So I might as well tell about the time my father convinced me that hotdogs were made out of dog tails.
Of course, I was skeptical--I was fifteen. "Oh sure," I said, rolling my eyes. I sat at the opposite end of the kitchen table from him.
"It's true," he said. (Maybe we were actually eating fried hotdogs).
"Stupid." I said. What I wanted to say was you can be so stupid.
"That's why so many people won't eat hotdogs, because they think it's a trashy meat." he said.
I had heard that, but I insisted, "That's not true."
"They're spiced up, so you can't actually tell what you're eating."
I liked that spicy goodness. "They're not dog tails," I said.
"You see those short haired dogs with the stubby tails? The vet trims them and they use the leftover tails as hotdogs. Just the right size." He keeps eating. "They have a special machine that removes the hair."
"It's true. In Holland they had to mark 'dog tail' on the packaged hot dogs, but they don't do that in America."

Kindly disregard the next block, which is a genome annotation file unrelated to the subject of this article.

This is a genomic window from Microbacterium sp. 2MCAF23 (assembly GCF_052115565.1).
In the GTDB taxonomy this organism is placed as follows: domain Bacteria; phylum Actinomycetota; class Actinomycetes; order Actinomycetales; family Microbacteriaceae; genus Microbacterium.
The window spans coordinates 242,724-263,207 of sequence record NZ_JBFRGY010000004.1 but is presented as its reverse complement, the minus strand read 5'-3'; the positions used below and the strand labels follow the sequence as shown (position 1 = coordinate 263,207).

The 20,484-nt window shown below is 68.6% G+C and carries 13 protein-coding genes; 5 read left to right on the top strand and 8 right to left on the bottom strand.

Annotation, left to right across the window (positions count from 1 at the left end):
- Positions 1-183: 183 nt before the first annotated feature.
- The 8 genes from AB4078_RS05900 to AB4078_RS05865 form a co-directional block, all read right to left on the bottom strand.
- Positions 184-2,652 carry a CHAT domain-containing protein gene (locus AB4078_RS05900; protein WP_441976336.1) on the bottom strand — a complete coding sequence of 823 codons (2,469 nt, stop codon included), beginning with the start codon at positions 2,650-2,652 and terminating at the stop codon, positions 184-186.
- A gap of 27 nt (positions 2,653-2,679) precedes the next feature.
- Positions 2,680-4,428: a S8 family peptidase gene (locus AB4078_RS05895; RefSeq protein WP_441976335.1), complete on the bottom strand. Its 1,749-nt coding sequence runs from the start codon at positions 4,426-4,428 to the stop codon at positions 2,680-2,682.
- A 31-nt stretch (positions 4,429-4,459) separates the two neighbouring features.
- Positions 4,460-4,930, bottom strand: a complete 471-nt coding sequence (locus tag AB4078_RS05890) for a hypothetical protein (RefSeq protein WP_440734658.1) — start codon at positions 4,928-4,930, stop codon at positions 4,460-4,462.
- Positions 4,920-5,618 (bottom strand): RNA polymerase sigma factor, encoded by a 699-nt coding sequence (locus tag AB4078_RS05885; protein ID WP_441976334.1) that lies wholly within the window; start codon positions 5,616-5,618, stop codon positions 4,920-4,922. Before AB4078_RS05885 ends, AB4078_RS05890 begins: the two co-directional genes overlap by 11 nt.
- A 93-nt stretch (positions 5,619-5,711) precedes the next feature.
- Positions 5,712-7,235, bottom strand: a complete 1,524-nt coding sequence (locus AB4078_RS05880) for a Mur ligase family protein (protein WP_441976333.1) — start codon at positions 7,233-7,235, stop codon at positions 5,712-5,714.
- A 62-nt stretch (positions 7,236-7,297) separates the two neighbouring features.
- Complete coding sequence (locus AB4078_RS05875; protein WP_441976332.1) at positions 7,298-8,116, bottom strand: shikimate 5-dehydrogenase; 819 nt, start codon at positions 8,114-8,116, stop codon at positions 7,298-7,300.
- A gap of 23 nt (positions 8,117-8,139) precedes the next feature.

It is then that I remembered him telling me that during the war, people tried to sell skinned cats as rabbit meat, but later, the rabbit heads were left on the body, so that customers knew they were buying rabbit and not a cat for supper.
"We ate plenty of hotdogs in Holland. Didn't we, Mother?" He glanced at my mother, who stared at her plate. "We didn't care if they were 'Kooikerhondjes."'
That detail sounded convincing. Even though I didn't know exactly what a Kooikerhondje
was, I knew hondje was a dog.
"Kooikerhondjes." It curled my tongue.
"That's dog tails in Dutch."
"Is that true?"
"Cross my heart," which he does.
He looks at me, a smile starting on his face and then his laugh, a steady "heh, heh, heh." He elbows my mother. "I got her that time."